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Stolen artworks may end up in scrap yard

The art world has suffered thefts of two more prominent works, with it feared they could be melted down and sold for scrap metal.

The Armstrong Memorial, a tribute to Boer War hero Lieutenant George Armstrong, said to be of International importance and worth £30,000 was taken from outside a country church in Wiltshire.

This follows the removal of a five foot bronze statue of First World War veteran Sydney Mason Collins. The piece, said to be worth £15,000 was taken from St Mary’s church in Chedzoy, Somerset.

Worryingly, police believe the incidents could be linked and the gang who made off with the memorials could have been behind the theft of a £3 million Henry Moore sculpture from Hertfordshire last December.

A Wiltshire Police spokesman said: “We are looking into options as to why this statue [the Armstrong Memorial] has been taken. We are investigating the possibility that the two thefts are linked and that other churches may be targeted.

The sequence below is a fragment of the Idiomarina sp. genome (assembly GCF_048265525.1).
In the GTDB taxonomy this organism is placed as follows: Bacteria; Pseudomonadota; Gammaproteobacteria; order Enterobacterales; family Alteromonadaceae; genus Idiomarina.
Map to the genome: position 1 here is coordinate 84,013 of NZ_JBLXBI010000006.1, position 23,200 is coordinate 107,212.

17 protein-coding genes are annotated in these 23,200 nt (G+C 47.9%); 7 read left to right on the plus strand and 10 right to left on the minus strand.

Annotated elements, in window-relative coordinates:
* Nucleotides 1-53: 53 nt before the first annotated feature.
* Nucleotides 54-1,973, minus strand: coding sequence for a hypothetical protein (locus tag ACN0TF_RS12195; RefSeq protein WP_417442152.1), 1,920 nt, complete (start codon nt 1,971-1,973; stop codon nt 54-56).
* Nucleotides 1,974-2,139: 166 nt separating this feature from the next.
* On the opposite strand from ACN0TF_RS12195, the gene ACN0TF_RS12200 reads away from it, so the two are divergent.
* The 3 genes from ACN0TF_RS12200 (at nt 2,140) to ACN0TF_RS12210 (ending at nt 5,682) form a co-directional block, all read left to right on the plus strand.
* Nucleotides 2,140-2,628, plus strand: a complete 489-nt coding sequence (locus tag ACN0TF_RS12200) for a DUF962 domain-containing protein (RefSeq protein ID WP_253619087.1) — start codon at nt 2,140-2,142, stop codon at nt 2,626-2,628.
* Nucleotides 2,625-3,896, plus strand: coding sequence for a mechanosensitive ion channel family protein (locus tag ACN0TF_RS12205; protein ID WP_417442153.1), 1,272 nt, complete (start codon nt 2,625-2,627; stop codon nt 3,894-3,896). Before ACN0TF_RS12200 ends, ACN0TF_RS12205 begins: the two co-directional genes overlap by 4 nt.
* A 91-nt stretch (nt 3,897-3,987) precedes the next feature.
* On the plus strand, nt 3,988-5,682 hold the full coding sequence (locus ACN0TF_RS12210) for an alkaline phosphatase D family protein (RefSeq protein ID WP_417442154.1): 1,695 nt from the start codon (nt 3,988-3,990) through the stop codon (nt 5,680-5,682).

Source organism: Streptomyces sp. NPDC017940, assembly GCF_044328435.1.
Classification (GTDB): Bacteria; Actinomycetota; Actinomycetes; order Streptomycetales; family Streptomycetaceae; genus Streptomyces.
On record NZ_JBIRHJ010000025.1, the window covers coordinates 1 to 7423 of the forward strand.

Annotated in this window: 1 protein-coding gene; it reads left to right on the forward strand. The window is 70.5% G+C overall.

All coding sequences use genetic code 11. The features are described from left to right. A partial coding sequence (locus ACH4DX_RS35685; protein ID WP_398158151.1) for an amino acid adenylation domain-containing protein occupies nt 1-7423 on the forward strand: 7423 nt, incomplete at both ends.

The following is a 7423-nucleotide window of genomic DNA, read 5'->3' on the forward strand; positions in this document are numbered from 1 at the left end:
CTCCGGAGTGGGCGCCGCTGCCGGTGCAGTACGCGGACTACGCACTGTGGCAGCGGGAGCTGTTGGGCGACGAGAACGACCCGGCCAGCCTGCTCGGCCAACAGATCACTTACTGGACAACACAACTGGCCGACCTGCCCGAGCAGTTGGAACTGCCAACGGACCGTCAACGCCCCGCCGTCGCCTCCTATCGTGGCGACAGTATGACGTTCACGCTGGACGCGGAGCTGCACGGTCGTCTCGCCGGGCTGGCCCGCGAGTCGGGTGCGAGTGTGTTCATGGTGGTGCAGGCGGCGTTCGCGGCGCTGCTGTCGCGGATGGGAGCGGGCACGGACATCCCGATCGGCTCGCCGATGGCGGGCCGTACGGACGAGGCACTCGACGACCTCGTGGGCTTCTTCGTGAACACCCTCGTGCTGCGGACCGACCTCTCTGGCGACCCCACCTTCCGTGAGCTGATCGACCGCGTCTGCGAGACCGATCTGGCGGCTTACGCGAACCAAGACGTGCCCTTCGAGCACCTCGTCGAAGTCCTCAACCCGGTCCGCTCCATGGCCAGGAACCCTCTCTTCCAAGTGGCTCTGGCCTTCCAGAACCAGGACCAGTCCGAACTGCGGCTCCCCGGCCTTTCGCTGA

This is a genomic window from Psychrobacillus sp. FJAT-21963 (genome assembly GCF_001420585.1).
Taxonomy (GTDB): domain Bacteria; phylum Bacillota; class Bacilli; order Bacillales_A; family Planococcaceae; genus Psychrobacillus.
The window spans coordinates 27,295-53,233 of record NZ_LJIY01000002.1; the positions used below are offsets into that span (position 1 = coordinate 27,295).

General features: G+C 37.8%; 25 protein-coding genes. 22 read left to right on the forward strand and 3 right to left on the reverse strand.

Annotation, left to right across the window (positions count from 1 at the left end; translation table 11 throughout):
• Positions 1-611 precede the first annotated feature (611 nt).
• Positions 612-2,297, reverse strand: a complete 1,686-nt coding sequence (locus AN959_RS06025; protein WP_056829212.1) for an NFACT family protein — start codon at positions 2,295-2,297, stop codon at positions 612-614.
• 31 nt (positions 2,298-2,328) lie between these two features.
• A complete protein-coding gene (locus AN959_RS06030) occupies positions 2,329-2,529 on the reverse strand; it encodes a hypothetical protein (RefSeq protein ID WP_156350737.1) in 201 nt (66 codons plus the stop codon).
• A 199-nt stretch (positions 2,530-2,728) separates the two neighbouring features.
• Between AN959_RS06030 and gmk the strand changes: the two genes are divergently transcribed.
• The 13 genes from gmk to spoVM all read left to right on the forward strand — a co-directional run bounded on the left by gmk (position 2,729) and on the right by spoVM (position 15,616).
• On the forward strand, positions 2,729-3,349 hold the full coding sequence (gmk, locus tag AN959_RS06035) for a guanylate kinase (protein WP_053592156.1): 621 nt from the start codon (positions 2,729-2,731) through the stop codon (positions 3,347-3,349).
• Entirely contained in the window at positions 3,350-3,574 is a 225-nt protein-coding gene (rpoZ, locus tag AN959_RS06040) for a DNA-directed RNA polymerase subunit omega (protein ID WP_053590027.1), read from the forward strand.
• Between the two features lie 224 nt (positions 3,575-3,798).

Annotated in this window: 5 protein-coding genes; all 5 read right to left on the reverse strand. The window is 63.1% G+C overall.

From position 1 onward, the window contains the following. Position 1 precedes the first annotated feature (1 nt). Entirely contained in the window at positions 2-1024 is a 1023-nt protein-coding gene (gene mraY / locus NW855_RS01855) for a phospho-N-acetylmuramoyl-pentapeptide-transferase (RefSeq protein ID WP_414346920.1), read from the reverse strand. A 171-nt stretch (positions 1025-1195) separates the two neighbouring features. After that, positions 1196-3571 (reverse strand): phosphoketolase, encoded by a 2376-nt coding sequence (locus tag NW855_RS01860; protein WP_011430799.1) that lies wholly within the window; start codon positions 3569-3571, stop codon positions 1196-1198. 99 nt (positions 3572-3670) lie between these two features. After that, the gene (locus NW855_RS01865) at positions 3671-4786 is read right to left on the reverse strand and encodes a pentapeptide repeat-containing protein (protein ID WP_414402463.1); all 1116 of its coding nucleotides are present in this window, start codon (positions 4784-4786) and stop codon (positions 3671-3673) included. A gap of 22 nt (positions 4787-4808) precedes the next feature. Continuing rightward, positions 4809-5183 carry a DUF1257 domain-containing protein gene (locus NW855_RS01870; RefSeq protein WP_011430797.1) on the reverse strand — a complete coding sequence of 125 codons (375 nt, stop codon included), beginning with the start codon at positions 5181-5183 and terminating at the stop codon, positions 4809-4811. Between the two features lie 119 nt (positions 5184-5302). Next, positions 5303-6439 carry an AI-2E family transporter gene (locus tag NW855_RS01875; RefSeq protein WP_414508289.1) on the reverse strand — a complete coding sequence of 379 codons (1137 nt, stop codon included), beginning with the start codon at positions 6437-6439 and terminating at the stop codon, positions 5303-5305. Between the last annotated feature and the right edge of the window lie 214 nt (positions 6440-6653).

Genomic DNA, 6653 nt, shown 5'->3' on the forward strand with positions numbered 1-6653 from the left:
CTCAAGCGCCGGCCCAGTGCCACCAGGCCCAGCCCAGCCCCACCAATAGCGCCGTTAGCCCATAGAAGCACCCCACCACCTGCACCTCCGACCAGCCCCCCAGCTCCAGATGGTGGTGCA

“We are liaising with Avon and Somerset Police to find both statues. It is likely that we will also be talking to other forces where bronze statues have been taken.”

The Henry Moore piece, although worth millions, would fetch around £5,000 if melted down and sold for scrap. But despite an intensive police investigation that has included examining several scrap metal yards, it has yet to be recovered.

In another case, an extremely rare work by British artist Lynn Chadwick, The Watchers, was taken from Roehampton University in south west London.

Police believe the operation, which took place in January, would have involved carving the piece free and employed at least eight people to carry it.

With bronze and other types of ferrous and non-ferrous metals bringing good prices from scrap dealers, links between the spate of thefts are being investigated.

It is thought the pieces may have been taken abroad or are being kept hidden until the investigation has quietened down.

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